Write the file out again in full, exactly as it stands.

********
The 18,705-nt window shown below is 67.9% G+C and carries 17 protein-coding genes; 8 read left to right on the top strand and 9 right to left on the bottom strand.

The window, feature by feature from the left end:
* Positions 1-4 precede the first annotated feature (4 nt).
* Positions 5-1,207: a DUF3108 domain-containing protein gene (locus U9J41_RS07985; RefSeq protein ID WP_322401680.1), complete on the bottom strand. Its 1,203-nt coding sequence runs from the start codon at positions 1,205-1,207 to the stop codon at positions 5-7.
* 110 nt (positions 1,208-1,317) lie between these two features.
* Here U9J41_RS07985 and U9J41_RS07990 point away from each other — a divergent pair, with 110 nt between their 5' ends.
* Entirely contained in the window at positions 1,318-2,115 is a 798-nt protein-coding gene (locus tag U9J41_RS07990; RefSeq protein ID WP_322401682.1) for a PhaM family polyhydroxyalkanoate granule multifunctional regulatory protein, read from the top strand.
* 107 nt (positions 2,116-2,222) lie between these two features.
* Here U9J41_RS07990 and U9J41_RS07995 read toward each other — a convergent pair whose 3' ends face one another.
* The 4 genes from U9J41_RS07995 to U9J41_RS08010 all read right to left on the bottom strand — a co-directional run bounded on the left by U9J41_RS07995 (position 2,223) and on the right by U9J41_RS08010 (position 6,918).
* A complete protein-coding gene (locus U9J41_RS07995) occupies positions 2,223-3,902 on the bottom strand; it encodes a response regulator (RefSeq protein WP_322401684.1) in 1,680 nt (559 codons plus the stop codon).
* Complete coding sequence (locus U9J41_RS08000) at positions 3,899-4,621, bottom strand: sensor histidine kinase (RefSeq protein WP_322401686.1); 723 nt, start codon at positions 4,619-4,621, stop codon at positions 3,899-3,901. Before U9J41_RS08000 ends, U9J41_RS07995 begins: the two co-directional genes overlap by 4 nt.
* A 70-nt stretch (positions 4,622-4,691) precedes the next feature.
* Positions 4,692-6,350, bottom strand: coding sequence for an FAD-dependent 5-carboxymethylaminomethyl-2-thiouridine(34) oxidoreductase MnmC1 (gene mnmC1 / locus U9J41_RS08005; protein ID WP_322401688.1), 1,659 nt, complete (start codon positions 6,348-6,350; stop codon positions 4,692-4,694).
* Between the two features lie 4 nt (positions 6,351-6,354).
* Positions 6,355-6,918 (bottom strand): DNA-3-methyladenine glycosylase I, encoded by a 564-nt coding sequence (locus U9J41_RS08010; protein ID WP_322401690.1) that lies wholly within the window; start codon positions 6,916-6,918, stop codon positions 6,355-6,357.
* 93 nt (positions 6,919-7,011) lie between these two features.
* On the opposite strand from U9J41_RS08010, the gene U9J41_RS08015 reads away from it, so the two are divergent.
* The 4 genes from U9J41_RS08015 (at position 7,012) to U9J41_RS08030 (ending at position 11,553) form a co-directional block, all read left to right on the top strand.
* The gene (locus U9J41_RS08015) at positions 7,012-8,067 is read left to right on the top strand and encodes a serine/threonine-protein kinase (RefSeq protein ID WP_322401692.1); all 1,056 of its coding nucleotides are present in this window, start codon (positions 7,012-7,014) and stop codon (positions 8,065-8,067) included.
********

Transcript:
The 18,705-nt window shown below is 67.9% G+C and carries 17 protein-coding genes; 8 read left to right on the top strand and 9 right to left on the bottom strand.

The window, feature by feature from the left end:
* Positions 1-4 precede the first annotated feature (4 nt).
* Positions 5-1,207: a DUF3108 domain-containing protein gene (locus U9J41_RS07985; RefSeq protein ID WP_322401680.1), complete on the bottom strand. Its 1,203-nt coding sequence runs from the start codon at positions 1,205-1,207 to the stop codon at positions 5-7.
* 110 nt (positions 1,208-1,317) lie between these two features.
* Here U9J41_RS07985 and U9J41_RS07990 point away from each other — a divergent pair, with 110 nt between their 5' ends.
* Entirely contained in the window at positions 1,318-2,115 is a 798-nt protein-coding gene (locus tag U9J41_RS07990; RefSeq protein ID WP_322401682.1) for a PhaM family polyhydroxyalkanoate granule multifunctional regulatory protein, read from the top strand.
* 107 nt (positions 2,116-2,222) lie between these two features.
* Here U9J41_RS07990 and U9J41_RS07995 read toward each other — a convergent pair whose 3' ends face one another.
* The 4 genes from U9J41_RS07995 to U9J41_RS08010 all read right to left on the bottom strand — a co-directional run bounded on the left by U9J41_RS07995 (position 2,223) and on the right by U9J41_RS08010 (position 6,918).
* A complete protein-coding gene (locus U9J41_RS07995) occupies positions 2,223-3,902 on the bottom strand; it encodes a response regulator (RefSeq protein WP_322401684.1) in 1,680 nt (559 codons plus the stop codon).
* Complete coding sequence (locus U9J41_RS08000) at positions 3,899-4,621, bottom strand: sensor histidine kinase (RefSeq protein WP_322401686.1); 723 nt, start codon at positions 4,619-4,621, stop codon at positions 3,899-3,901. Before U9J41_RS08000 ends, U9J41_RS07995 begins: the two co-directional genes overlap by 4 nt.
* A 70-nt stretch (positions 4,622-4,691) precedes the next feature.
* Positions 4,692-6,350, bottom strand: coding sequence for an FAD-dependent 5-carboxymethylaminomethyl-2-thiouridine(34) oxidoreductase MnmC1 (gene mnmC1 / locus U9J41_RS08005; protein ID WP_322401688.1), 1,659 nt, complete (start codon positions 6,348-6,350; stop codon positions 4,692-4,694).
* Between the two features lie 4 nt (positions 6,351-6,354).
* Positions 6,355-6,918 (bottom strand): DNA-3-methyladenine glycosylase I, encoded by a 564-nt coding sequence (locus U9J41_RS08010; protein ID WP_322401690.1) that lies wholly within the window; start codon positions 6,916-6,918, stop codon positions 6,355-6,357.
* 93 nt (positions 6,919-7,011) lie between these two features.
* On the opposite strand from U9J41_RS08010, the gene U9J41_RS08015 reads away from it, so the two are divergent.
* The 4 genes from U9J41_RS08015 (at position 7,012) to U9J41_RS08030 (ending at position 11,553) form a co-directional block, all read left to right on the top strand.
* The gene (locus U9J41_RS08015) at positions 7,012-8,067 is read left to right on the top strand and encodes a serine/threonine-protein kinase (RefSeq protein ID WP_322401692.1); all 1,056 of its coding nucleotides are present in this window, start codon (positions 7,012-7,014) and stop codon (positions 8,065-8,067) included.